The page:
As an attorney, you understand the importance of details. A misworded contract, an overlooked precedent, a missed filing deadline – these mistakes can have serious consequences. That's why you carry malpractice insurance.


But even the most diligent lawyers can find themselves caught off guard by one of the least transparent aspects of their coverage: step-rating.


The Step-Rating Surprise

Picture this: you've just received your malpractice insurance renewal, expecting the usual adjustments. But instead of a modest increase, you're staring at a premium 20%, 30%, even 35% higher than last year. You haven't changed firms, taken on riskier cases, or been hit with a claim. What's driving this sudden spike?

The answer lies in step-rating, an industry-wide pricing structure that can leave even the savviest lawyers feeling blindsided. But unlike some obscure legal doctrine, step-rating is worth understanding. After all, knowledge is power – and in this case, it's power over your firm's bottom line.


Step-Rating 101

At its core, step-rating is a way for insurers to match the cost of coverage to the increasing risk of a claim as time passes.


Legal malpractice insurance is priced based on the amount of exposure the insurance carrier is taking on. If you have never been insured, according to an insurance carrier, you carry no past exposure.


Think of it like a warranty. When you first buy a policy, it's like a brand-new product – the likelihood of a "defect" (i.e., a claim) is low. But as the "warranty period" expands, so does the potential for something to go wrong.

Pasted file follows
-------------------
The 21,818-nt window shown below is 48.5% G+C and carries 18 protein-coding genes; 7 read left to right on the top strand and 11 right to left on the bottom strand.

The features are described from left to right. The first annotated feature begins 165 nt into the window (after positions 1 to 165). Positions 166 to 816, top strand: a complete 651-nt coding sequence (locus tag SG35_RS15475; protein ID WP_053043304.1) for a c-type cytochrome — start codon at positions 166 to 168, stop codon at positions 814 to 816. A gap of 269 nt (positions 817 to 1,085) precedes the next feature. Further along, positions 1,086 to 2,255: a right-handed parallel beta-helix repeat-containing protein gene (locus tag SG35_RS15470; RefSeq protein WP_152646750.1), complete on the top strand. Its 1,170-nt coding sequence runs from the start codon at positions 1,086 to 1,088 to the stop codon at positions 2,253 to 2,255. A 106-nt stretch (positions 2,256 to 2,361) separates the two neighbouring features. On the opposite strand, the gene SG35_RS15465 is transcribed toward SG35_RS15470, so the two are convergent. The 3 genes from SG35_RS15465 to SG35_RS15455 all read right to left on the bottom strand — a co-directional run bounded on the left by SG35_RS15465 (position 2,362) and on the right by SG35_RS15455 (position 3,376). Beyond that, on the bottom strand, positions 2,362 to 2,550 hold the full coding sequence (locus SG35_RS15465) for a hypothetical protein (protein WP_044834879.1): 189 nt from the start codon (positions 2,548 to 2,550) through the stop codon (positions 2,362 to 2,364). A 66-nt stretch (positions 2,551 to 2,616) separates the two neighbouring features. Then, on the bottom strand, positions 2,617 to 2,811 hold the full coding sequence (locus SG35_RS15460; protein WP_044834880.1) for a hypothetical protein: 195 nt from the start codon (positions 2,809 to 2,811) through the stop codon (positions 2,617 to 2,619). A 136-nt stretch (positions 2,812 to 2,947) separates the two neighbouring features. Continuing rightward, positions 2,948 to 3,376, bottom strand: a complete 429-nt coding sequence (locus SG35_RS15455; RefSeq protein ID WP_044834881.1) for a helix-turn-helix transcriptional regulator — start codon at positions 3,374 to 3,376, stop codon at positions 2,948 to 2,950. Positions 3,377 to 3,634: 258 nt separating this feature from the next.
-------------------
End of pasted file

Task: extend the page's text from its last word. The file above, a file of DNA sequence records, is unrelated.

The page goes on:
With a step-rate, the premium for the first year of a claims-made policy is relatively low due to the minimal risk of filing a claim. It is uncommon for an attorney to take on a case, make an error, and have the client file a claim all within the span of the one-year policy period.
Conversely, after the initial year, the probability of filing a claim rises. You've handled more cases, represented more clients, and the potential for an oversight or misstep grows. Now, the insurer is not just covering your future work, but also your expanding backlog of past cases. 

This is why your premium tends to jump most dramatically in the early years of coverage. Insurers know that legal mistakes often take time to surface, and each passing year exposes them to more potential liability.


The good news is, this escalation typically levels off after five years because an attorney’s exposure to malpractice claims arising out of prior acts stops increasing. Also, cases from three and four years ago are at less risk for the insurance carrier because of the statute of limitations.


The Many Faces of Step-Rating


One of the most important things to understand about step-rating is that it's not a one-size-fits-all proposition. Just as every law firm is unique, every insurer approaches step-rating differently.

Some carriers are more aggressive, doubling your premium over just a few short years. Others may take a more gradual approach, phasing in increases over six or even seven years. But make no mistake – across the board, step-rating is a powerful force that can easily double your premium in the first five to six years of coverage.